$43 billion. That was the number of withdrawals from Hedge Funds in the month of September, according to leading research house Trim Tabs Investment Research. And, given the volatility and market declines we've seen thus far in October, you can assume that this month will be much (if not more) of the same.
Taken from the FT,
"The chief executive of a leading alternative investment manager said he expected the hedge fund industry to shrink by 50 per cent in coming months – with half the decline coming from withdrawals and half coming from investment losses."
Even if that prophecy becomes only partially true, that is a massive amount of deleveraging, unwinding, and liquidation. Forced selling is driving this market and will continue to do so. Buying these dips in a scalable manner offers a very promising opportunity for longer-term investors. And, 'Tiger Cub' Chris Shumway of hedge fund Shumway Capital has argued just that at a recent hedge fund panel which I wrote about here. Barry Ritholtz, author of 'The Big Picture' blog has also recently put a small amount of capital to work on the long side. You can see his thoughts in a recent interview, courtesy of Agoracom. By no means should you rush out and invest 50% of your capital when the market plunges. Volatility should continue. But, by being constructive in small amounts, say 10-15% of capital, you can accumulate assets that are selling at fire-sale prices and are pricing in the apocalypse. That is not to say that assets cannot get cheaper; because they most likely will. But, we all know you cannot time the exact bottom and that the market does not bottom in a 'V' fashion.
As I wrote a few weeks ago, the hedge fund redemption bloodbath was just starting. Such forced selling essentially triggers other funds to sell, as they watch their holdings evaporate in value. And, all data thus far points to this trend to continue. Recently, in our hedge fund performance update, we noted the horrid performance of nearly every hedge fund we covered. This is all the evidence you need as to whether or not this trend will continue. The main thing to take away here is that we have absolutely no idea how long it will take for the deleveraging and liquidation to cease. But, the selling won't stop until all the players are wiped out and only the strongest have survived. Paul Kedrosky has recently tossed out his estimates on the hedge fund outflows. He writes,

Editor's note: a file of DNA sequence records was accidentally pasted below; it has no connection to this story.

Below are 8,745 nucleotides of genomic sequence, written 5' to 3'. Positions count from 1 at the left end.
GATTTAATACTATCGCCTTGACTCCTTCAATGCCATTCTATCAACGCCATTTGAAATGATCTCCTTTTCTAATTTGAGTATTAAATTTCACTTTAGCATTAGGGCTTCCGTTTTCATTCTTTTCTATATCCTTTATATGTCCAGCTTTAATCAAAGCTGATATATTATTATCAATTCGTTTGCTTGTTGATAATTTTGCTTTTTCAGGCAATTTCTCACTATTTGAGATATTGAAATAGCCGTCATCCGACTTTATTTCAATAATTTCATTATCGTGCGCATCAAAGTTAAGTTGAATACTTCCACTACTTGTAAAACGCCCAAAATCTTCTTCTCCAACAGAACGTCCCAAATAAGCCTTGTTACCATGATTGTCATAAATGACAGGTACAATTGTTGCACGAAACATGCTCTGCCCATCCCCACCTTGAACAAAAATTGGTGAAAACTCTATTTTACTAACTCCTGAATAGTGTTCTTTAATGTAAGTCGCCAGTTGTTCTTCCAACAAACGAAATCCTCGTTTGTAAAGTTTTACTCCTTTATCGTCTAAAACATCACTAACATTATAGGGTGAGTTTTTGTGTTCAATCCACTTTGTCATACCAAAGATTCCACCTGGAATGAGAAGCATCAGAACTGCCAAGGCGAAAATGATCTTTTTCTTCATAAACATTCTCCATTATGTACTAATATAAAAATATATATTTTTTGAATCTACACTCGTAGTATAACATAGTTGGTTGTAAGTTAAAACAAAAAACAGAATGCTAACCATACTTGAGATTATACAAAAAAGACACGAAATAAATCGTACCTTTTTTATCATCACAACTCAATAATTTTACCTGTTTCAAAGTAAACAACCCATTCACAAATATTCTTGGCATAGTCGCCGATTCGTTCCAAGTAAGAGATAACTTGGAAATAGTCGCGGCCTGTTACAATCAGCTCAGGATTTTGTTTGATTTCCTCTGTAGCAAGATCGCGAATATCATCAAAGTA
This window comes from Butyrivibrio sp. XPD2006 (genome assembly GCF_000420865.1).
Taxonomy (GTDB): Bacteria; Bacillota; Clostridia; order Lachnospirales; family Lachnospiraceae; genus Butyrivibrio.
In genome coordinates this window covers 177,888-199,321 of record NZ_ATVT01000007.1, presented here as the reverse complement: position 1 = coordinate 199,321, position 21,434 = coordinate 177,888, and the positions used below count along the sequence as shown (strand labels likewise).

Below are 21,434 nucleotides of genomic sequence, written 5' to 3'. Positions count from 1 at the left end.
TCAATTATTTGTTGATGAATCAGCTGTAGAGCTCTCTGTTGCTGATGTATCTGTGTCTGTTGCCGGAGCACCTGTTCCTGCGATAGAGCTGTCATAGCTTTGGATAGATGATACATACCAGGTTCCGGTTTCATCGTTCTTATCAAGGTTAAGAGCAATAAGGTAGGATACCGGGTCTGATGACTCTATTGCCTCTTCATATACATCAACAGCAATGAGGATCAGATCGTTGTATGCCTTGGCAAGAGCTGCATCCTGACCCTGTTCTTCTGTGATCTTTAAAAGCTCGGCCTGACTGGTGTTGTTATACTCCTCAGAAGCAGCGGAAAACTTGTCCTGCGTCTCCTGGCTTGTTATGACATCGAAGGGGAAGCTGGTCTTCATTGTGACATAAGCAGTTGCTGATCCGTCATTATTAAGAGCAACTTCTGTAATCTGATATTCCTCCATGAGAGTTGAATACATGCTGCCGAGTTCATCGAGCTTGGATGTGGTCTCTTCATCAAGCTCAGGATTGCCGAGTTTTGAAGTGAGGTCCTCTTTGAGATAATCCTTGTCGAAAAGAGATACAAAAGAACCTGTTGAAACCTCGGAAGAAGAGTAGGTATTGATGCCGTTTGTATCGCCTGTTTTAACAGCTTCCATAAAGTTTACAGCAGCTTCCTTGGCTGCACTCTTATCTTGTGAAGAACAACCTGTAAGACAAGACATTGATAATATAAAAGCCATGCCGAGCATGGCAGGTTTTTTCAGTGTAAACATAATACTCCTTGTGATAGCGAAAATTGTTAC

"In essence, I'm aging hedge fund inflows and saying that we will see a blended 40% (higher in later years, lower in earlier years) demand for redemptions from investors in the 2005-2008 period. I'm not worrying about pre-2005 assets under management, so we could see lower redemptions on new assets and more on the older stuff, taking us to the same place. I'm also positing that initial capital has shrunk by a blended 20% on inflows, which is admittedly on the high side. I then figure that turns into almost $200-billion in outflows, or a little less than $2-trillion in asset sales at an average of 10x leverage. Some say the leverage is lower, some higher. Some argue we will see lower/higher redemptions, or that median versus mean losses will be wildly different. Other say it's inherently a state change issue, where the paradox of delevering is that everyone doesn't get to shrink -- some firms just fail outright."
Also, Todd Harrison, former hedge fund trader and now CEO of Minyanville.com recently was on Tech Ticker discussing this very problem, saying he thinks that 50% of the hedge fund space will fall victim. Hence, keep capital invested smaller, be nimbler, be hedged, and have patience.
Case in point: even Citadel, the oft respected firm started by Ken Griffin is seeing its worst year in its history, down anywhere from 26-30%. They are well known for their solid 18-20% annualized returns. From the WSJ,
"On Wednesday, Kenneth Griffin, head of Citadel, sent a letter to investors.
September, he wrote, was the "single worst month, by far, in the history of Citadel. Our performance reflected extraordinary market conditions that I did not fully anticipate, combined with regulatory changes driven more by populism than policy."
In coming weeks, Mr. Griffin wrote, the firm's earnings will continue to be volatile, "as the world manages the unfolding crisis."
Overall, the numbers are pretty staggering. After recently coming across data from Eurekahedge, DealJournal writes,
"According to its preliminary estimates, hedge-fund losses totaled roughly $79 billion in September, including $44.5 billion of investment losses and $34.5 billion of investor withdrawals. That was only partially offset by about $10.5 billion of new money flowing into the more successful strategies, Eurekahedge figures. In the third quarter, hedge-fund assets shrank by a record $210 billion, or more than 10%, estimates Hedge Fund Research. To put that in perspective, the decline in assets for the quarter exceeded the entire amount of money that flowed into the industry in 2007, which was a record $194 billion. Of those third-quarter declines, more than $31 billion was attributed to investors taking out their money, the largest net capital redemptions on record, says Hedge Fund Research. That left total hedge-fund assets at $1.72 trillion, down from $1.93 trillion at the end of the second quarter."
So, while one could definitely argue a tradeable bottom is in the cards, it still seems as if the unwind from mutual funds and hedge funds still might have control of this market.